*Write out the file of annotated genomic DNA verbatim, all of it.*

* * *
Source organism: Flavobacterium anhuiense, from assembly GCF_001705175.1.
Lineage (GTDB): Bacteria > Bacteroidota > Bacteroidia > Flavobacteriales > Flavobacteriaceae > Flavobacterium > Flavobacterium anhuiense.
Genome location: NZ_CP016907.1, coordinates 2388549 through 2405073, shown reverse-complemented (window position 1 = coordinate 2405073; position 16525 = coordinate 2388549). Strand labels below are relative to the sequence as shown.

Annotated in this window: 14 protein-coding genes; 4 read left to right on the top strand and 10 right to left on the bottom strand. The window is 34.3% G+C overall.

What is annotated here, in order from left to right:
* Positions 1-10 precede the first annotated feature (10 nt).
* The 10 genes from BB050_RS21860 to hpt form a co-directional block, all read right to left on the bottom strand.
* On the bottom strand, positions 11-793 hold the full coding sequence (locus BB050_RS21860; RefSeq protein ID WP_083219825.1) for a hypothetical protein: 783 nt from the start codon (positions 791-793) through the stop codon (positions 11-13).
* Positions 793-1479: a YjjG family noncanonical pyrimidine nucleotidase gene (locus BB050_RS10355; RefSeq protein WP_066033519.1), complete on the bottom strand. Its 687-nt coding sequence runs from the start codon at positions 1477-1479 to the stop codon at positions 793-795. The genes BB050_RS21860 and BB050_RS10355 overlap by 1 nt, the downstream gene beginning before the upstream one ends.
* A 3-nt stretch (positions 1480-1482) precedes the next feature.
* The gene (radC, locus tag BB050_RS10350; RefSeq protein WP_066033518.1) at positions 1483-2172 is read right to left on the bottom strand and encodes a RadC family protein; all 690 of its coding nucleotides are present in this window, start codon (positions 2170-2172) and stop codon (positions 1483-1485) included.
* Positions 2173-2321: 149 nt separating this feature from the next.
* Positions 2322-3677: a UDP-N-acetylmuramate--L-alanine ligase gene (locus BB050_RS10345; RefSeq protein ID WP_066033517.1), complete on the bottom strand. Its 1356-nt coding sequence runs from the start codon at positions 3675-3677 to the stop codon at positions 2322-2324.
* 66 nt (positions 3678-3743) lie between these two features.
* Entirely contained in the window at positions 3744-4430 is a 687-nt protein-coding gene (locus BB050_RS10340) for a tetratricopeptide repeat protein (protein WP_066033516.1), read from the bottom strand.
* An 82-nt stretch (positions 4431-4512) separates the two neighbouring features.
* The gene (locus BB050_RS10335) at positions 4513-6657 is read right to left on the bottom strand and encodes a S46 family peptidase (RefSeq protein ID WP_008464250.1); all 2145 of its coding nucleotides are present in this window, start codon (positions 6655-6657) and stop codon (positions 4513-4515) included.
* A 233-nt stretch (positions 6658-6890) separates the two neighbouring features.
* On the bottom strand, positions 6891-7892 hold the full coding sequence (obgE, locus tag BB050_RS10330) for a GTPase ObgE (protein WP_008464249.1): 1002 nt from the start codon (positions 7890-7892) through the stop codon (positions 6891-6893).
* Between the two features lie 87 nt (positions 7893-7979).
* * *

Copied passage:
Source organism: Flavobacterium anhuiense, from assembly GCF_001705175.1.
Lineage (GTDB): Bacteria > Bacteroidota > Bacteroidia > Flavobacteriales > Flavobacteriaceae > Flavobacterium > Flavobacterium anhuiense.
Genome location: NZ_CP016907.1, coordinates 2388549 through 2405073, shown reverse-complemented (window position 1 = coordinate 2405073; position 16525 = coordinate 2388549). Strand labels below are relative to the sequence as shown.

Annotated in this window: 14 protein-coding genes; 4 read left to right on the top strand and 10 right to left on the bottom strand. The window is 34.3% G+C overall.

What is annotated here, in order from left to right:
* Positions 1-10 precede the first annotated feature (10 nt).
* The 10 genes from BB050_RS21860 to hpt form a co-directional block, all read right to left on the bottom strand.
* On the bottom strand, positions 11-793 hold the full coding sequence (locus BB050_RS21860; RefSeq protein ID WP_083219825.1) for a hypothetical protein: 783 nt from the start codon (positions 791-793) through the stop codon (positions 11-13).
* Positions 793-1479: a YjjG family noncanonical pyrimidine nucleotidase gene (locus BB050_RS10355; RefSeq protein WP_066033519.1), complete on the bottom strand. Its 687-nt coding sequence runs from the start codon at positions 1477-1479 to the stop codon at positions 793-795. The genes BB050_RS21860 and BB050_RS10355 overlap by 1 nt, the downstream gene beginning before the upstream one ends.
* A 3-nt stretch (positions 1480-1482) precedes the next feature.
* The gene (radC, locus tag BB050_RS10350; RefSeq protein WP_066033518.1) at positions 1483-2172 is read right to left on the bottom strand and encodes a RadC family protein; all 690 of its coding nucleotides are present in this window, start codon (positions 2170-2172) and stop codon (positions 1483-1485) included.
* Positions 2173-2321: 149 nt separating this feature from the next.
* Positions 2322-3677: a UDP-N-acetylmuramate--L-alanine ligase gene (locus BB050_RS10345; RefSeq protein ID WP_066033517.1), complete on the bottom strand. Its 1356-nt coding sequence runs from the start codon at positions 3675-3677 to the stop codon at positions 2322-2324.
* 66 nt (positions 3678-3743) lie between these two features.
* Entirely contained in the window at positions 3744-4430 is a 687-nt protein-coding gene (locus BB050_RS10340) for a tetratricopeptide repeat protein (protein WP_066033516.1), read from the bottom strand.
* An 82-nt stretch (positions 4431-4512) separates the two neighbouring features.
* The gene (locus BB050_RS10335) at positions 4513-6657 is read right to left on the bottom strand and encodes a S46 family peptidase (RefSeq protein ID WP_008464250.1); all 2145 of its coding nucleotides are present in this window, start codon (positions 6655-6657) and stop codon (positions 4513-4515) included.
* A 233-nt stretch (positions 6658-6890) separates the two neighbouring features.
* On the bottom strand, positions 6891-7892 hold the full coding sequence (obgE, locus tag BB050_RS10330) for a GTPase ObgE (protein WP_008464249.1): 1002 nt from the start codon (positions 7890-7892) through the stop codon (positions 6891-6893).
* Between the two features lie 87 nt (positions 7893-7979).